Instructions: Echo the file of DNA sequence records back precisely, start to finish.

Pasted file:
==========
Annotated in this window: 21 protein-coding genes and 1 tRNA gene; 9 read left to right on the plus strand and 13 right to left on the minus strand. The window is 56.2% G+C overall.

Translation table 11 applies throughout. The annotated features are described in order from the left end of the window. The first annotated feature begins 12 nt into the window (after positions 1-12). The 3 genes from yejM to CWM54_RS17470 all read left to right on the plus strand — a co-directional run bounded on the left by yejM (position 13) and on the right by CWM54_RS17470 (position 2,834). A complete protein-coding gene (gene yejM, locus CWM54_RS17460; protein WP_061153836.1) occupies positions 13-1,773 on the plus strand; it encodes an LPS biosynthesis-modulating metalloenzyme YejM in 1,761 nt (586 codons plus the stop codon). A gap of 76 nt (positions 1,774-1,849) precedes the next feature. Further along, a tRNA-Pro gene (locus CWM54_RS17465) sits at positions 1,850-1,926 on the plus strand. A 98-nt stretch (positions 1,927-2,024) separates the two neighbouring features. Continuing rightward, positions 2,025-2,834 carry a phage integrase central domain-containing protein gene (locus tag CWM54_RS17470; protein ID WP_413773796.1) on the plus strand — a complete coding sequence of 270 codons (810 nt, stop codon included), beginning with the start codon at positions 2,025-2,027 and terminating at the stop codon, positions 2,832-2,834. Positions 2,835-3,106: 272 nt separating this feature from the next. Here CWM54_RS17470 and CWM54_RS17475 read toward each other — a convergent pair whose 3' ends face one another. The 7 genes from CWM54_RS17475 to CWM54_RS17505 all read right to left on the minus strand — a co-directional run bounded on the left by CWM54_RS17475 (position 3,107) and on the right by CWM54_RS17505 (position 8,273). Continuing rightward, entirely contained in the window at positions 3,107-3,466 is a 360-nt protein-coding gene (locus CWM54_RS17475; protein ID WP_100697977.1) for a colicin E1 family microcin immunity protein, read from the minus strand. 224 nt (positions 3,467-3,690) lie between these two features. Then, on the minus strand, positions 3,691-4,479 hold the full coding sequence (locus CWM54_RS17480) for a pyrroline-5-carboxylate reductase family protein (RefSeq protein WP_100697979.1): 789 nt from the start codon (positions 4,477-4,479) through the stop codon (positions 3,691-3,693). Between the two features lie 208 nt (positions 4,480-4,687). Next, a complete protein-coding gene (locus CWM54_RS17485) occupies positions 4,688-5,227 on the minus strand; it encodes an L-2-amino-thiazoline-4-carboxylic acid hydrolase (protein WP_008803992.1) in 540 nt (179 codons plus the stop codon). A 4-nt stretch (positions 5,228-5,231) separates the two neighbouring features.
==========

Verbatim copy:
Annotated in this window: 21 protein-coding genes and 1 tRNA gene; 9 read left to right on the plus strand and 13 right to left on the minus strand. The window is 56.2% G+C overall.

Translation table 11 applies throughout. The annotated features are described in order from the left end of the window. The first annotated feature begins 12 nt into the window (after positions 1-12). The 3 genes from yejM to CWM54_RS17470 all read left to right on the plus strand — a co-directional run bounded on the left by yejM (position 13) and on the right by CWM54_RS17470 (position 2,834). A complete protein-coding gene (gene yejM, locus CWM54_RS17460; protein WP_061153836.1) occupies positions 13-1,773 on the plus strand; it encodes an LPS biosynthesis-modulating metalloenzyme YejM in 1,761 nt (586 codons plus the stop codon). A gap of 76 nt (positions 1,774-1,849) precedes the next feature. Further along, a tRNA-Pro gene (locus CWM54_RS17465) sits at positions 1,850-1,926 on the plus strand. A 98-nt stretch (positions 1,927-2,024) separates the two neighbouring features. Continuing rightward, positions 2,025-2,834 carry a phage integrase central domain-containing protein gene (locus tag CWM54_RS17470; protein ID WP_413773796.1) on the plus strand — a complete coding sequence of 270 codons (810 nt, stop codon included), beginning with the start codon at positions 2,025-2,027 and terminating at the stop codon, positions 2,832-2,834. Positions 2,835-3,106: 272 nt separating this feature from the next. Here CWM54_RS17470 and CWM54_RS17475 read toward each other — a convergent pair whose 3' ends face one another. The 7 genes from CWM54_RS17475 to CWM54_RS17505 all read right to left on the minus strand — a co-directional run bounded on the left by CWM54_RS17475 (position 3,107) and on the right by CWM54_RS17505 (position 8,273). Continuing rightward, entirely contained in the window at positions 3,107-3,466 is a 360-nt protein-coding gene (locus CWM54_RS17475; protein ID WP_100697977.1) for a colicin E1 family microcin immunity protein, read from the minus strand. 224 nt (positions 3,467-3,690) lie between these two features. Then, on the minus strand, positions 3,691-4,479 hold the full coding sequence (locus CWM54_RS17480) for a pyrroline-5-carboxylate reductase family protein (RefSeq protein WP_100697979.1): 789 nt from the start codon (positions 4,477-4,479) through the stop codon (positions 3,691-3,693). Between the two features lie 208 nt (positions 4,480-4,687). Next, a complete protein-coding gene (locus CWM54_RS17485) occupies positions 4,688-5,227 on the minus strand; it encodes an L-2-amino-thiazoline-4-carboxylic acid hydrolase (protein WP_008803992.1) in 540 nt (179 codons plus the stop codon). A 4-nt stretch (positions 5,228-5,231) separates the two neighbouring features.